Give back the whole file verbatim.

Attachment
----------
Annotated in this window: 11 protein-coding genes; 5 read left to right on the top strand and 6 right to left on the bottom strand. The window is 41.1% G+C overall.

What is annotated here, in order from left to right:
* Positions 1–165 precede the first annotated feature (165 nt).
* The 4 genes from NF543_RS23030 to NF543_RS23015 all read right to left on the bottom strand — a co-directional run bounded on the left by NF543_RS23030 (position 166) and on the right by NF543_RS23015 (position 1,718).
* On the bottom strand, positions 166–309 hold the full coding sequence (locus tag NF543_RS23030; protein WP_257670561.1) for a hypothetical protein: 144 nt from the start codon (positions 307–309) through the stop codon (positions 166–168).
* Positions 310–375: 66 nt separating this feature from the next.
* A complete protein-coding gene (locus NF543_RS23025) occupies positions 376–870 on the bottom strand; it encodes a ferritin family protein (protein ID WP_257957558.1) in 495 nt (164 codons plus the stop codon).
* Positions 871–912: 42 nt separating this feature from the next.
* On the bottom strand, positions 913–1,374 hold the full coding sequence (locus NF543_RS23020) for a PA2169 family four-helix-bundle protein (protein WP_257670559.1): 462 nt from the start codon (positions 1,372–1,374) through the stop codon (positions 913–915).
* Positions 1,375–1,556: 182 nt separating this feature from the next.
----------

Annotated in this window: 11 protein-coding genes; 5 read left to right on the top strand and 6 right to left on the bottom strand. The window is 41.1% G+C overall.

What is annotated here, in order from left to right:
* Positions 1–165 precede the first annotated feature (165 nt).
* The 4 genes from NF543_RS23030 to NF543_RS23015 all read right to left on the bottom strand — a co-directional run bounded on the left by NF543_RS23030 (position 166) and on the right by NF543_RS23015 (position 1,718).
* On the bottom strand, positions 166–309 hold the full coding sequence (locus tag NF543_RS23030; protein WP_257670561.1) for a hypothetical protein: 144 nt from the start codon (positions 307–309) through the stop codon (positions 166–168).
* Positions 310–375: 66 nt separating this feature from the next.
* A complete protein-coding gene (locus NF543_RS23025) occupies positions 376–870 on the bottom strand; it encodes a ferritin family protein (protein ID WP_257957558.1) in 495 nt (164 codons plus the stop codon).
* Positions 871–912: 42 nt separating this feature from the next.
* On the bottom strand, positions 913–1,374 hold the full coding sequence (locus NF543_RS23020) for a PA2169 family four-helix-bundle protein (protein WP_257670559.1): 462 nt from the start codon (positions 1,372–1,374) through the stop codon (positions 913–915).
* Positions 1,375–1,556: 182 nt separating this feature from the next.